Nothing stirs up behavior problems like trying to teach a student something they already know.
In fact, the California (where I was a teacher) Gifted and Talended standards state:
The core curriculum is compacted for gifted students so that learning experiences are developmentally appropriate (not redundant) to their needs, interests, and abilities.
After watching my entire class of 6th grade GATE students average over 90% month after month on their Houghton Mifflin theme skill tests, I began to get a sneaky suspicion that some of them already knew the material prior to my instruction.
This realization led to my use of our program’s unit tests as a pre-assessment.
- Day one: Before any instruction, all students take the reading comprehension skill tests, marking answers on a simple sheet I printed out.
- Day two: Students take any remaining sections that I deem appropriate for a pre-assessment. This can include structural analysis, word parts, and grammar. Note: this is all specific to our particular reading program, but you’ll have something similar I bet.
- I correct these tests. Students never see their score (many will be taking this same test as a post-assessment in about a month). Students only know if they passed or didn’t pass. If they passed, they are “compacted” out of that lesson.
- Know your criteria for “passing”: It shouldn’t be 100%. 85% or 90% is a typical cutoff point. Remember *these kids havne’t even been taught the material* and they’re getting these scores. I’d even note students who are above 75% already as probably needing adapted instruction.
- When we get to each lesson, students who have passed the pre-assessment get an up-leveled assignment while the rest of the class receives more typical direct instruction.
- During the post-assessment, any student who compacted out of a section does not have to retest that section, they get a top-score in the grade book. Do Not Make Kids Re-Take A Test Just Because They Missed One!
- You will avoid teaching students material they already know.
- Students who have not mastered the material will receive instruction in a smaller group.
- Students who have demonstrated mastery get an up-leveled, differentiated assignment and the chance to work on their own.
- Groups are flexible, so students are constantly changing groups based on need.
- You have clear evidence to show that students demonstrated mastery (≥90%).
The Grim Details
The most difficult part of this system was the administrative details of tracking each student’s level at each skill and communicating these levels to students. In order for this system to work, students need to quickly check if they are in a “compact group” or an “on-level group” for any particular skill. Here is a common scenario:
Me: “Today we are going to be learning about punctuating quotations. If you are in the compact group for this skill, come up and I will give you your assignment. Everyone else, come up to the front with your language arts notebook.”
Student 1: “Am I in the compact group?”
Me: “Let me read off the people who are in the compact group:” (names are re-read)
Student 2: “Wait, am I in the compact group?”
This solution was impractical. My next step was to add a list on the language arts board, but this led to a stampede every time I started a lesson.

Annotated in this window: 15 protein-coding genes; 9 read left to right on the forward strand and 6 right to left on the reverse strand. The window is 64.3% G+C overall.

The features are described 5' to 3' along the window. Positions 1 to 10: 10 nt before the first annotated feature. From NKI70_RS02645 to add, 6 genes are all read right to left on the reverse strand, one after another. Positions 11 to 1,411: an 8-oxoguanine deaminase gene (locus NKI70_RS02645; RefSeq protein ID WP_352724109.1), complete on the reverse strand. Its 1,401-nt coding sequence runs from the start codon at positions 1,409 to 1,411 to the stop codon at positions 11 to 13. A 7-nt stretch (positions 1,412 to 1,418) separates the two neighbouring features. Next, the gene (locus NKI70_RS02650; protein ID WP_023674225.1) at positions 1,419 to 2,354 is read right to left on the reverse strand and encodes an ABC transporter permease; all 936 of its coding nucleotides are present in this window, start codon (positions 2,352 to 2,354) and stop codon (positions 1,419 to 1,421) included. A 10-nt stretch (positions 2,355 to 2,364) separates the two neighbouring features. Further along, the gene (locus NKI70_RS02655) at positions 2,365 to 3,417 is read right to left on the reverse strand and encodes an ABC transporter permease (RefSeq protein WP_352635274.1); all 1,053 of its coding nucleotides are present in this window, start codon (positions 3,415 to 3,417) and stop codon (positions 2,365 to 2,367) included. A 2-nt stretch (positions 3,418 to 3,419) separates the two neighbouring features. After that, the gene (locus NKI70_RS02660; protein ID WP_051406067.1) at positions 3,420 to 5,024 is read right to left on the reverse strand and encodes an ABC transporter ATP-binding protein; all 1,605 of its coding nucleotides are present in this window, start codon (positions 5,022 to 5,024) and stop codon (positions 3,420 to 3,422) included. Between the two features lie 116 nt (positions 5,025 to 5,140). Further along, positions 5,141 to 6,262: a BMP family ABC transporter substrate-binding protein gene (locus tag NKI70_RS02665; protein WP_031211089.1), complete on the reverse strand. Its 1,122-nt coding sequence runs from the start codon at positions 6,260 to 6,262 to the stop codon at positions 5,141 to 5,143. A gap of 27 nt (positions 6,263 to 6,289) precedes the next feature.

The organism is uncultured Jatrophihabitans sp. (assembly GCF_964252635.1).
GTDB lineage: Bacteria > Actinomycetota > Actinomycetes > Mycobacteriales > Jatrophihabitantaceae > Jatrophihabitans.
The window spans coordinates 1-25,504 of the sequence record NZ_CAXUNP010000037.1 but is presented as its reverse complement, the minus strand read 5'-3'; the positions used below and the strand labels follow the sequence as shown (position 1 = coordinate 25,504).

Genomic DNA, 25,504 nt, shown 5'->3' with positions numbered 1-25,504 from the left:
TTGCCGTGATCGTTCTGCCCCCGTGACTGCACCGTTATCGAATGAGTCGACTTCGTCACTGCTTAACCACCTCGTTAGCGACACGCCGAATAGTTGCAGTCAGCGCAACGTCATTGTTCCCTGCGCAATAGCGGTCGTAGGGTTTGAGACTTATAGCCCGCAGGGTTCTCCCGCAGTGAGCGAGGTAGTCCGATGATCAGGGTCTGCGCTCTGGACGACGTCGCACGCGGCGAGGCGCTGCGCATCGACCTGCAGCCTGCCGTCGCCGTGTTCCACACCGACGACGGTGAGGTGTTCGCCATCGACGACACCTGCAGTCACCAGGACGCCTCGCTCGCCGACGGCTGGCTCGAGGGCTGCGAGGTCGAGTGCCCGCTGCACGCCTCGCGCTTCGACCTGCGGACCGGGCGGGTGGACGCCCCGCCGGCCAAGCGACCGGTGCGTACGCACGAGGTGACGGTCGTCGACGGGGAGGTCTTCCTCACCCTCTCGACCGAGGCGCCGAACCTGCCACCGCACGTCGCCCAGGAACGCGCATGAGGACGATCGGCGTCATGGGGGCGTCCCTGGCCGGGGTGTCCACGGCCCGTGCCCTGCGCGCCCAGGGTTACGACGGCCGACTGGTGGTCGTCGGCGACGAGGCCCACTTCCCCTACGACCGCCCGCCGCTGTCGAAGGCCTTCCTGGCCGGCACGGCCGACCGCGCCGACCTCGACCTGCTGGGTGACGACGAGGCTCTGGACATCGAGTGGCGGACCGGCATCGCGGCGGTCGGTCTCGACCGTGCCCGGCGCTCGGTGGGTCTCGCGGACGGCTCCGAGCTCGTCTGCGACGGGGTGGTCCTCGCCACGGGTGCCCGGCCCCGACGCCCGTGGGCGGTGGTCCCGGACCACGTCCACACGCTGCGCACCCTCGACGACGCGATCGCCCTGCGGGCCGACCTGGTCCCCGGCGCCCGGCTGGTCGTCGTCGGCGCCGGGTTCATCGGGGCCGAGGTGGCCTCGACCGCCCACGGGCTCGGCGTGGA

Post-Its To The Rescue
In the end, each student maintained a post-it on their desk keeping track of their own level for each skill. You should, of course, maintain your own spreadsheet since certain students will lose their post-its occasionally. Also, to maintain privacy, students choose to have their post-it face-up or face-down on their desk.
Adding Some Drama
To keep things interesting, we held a “results show” the day after the pre-tests to announce who had compacted out. It was during this time that students completed their post-its. I created a tally sheet to show which skills were heavily compacted and which were a challenge for the class. We kept this tally up throughout the theme.
To create a learning goal for the compact group, add an extra layer of depth or complexity to the original objective. Here’s an example:
On-Level Group Student Objective
“I will prove the generalization ’causes lead to unexpected effects’ using the selection ‘The Great Wall.’ I will create a multi-flow map with at least three causes and three effects.”
Compact Group Student Objective
“I will prove the generalization ’causes lead to unexpected effects’ across the disciplines of science, social studies, langauge arts, and my own life. I will create a big idea organizer with at least two examples for each discipline.”
The challenge is to keep the assignment interesting but also familiar enough so that the compact group can work without needing your assistance (since you are teaching the on-level group). In this example, my students were already familiar with generalizations and big idea organizers (a Sandra Kaplan graphic organizer).
This may seem like running a three-ring circus, but by the end of the year my students were quite efficient at moving to their necessary groups. I loved it because it conquered the problem of providing flexible language arts groups for my students. It was also quite efficient since I used publisher-provided, multiple-choice tests. Finally, it helped me target my instruction towards specific students and specific skills.
Questions? Improvements? Join the conversation in the comments!
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